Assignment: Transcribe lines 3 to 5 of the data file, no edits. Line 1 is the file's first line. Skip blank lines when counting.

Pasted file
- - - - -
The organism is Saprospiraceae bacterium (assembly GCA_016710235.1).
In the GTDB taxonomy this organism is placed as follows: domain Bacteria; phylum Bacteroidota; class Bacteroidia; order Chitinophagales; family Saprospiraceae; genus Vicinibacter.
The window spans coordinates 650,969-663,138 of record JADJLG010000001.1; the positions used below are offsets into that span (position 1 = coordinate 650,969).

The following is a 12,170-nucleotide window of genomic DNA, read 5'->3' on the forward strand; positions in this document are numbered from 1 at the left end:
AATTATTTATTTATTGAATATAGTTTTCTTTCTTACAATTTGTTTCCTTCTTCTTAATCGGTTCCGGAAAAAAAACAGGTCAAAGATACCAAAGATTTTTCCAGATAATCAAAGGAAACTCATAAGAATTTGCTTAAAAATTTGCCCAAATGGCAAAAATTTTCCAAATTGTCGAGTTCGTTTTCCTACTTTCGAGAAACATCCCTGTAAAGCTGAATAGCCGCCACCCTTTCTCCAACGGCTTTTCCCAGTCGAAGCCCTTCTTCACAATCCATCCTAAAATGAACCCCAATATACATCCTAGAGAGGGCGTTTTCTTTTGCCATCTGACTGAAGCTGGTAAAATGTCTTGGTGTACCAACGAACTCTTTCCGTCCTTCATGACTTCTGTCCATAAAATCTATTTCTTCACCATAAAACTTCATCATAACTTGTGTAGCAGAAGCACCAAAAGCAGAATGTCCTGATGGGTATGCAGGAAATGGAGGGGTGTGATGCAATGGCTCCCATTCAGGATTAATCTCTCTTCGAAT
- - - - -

The window spans coordinates 650,969-663,138 of record JADJLG010000001.1; the positions used below are offsets into that span (position 1 = coordinate 650,969).

The following is a 12,170-nucleotide window of genomic DNA, read 5'->3' on the forward strand; positions in this document are numbered from 1 at the left end:
AATTATTTATTTATTGAATATAGTTTTCTTTCTTACAATTTGTTTCCTTCTTCTTAATCGGTTCCGGAAAAAAAACAGGTCAAAGATACCAAAGATTTTTCCAGATAATCAAAGGAAACTCATAAGAATTTGCTTAAAAATTTGCCCAAATGGCAAAAATTTTCCAAATTGTCGAGTTCGTTTTCCTACTTTCGAGAAACATCCCTGTAAAGCTGAATAGCCGCCACCCTTTCTCCAACGGCTTTTCCCAGTCGAAGCCCTTCTTCACAATCCATCCTAAAATGAACCCCAATATACATCCTAGAGAGGGCGTTTTCTTTTGCCATCTGACTGAAGCTGGTAAAATGTCTTGGTGTACCAACGAACTCTTTCCGTCCTTCATGACTTCTGTCCATAAAATCTATTTCTTCACCATAAAACTTCATCATAACTTGTGTAGCAGAAGCACCAAAAGCAGAATGTCCTGATGGGTATGCAGGAAATGGAGGGGTGTGATGCAATGGCTCCCATTCAGGATTAATCTCTCTTCGAAT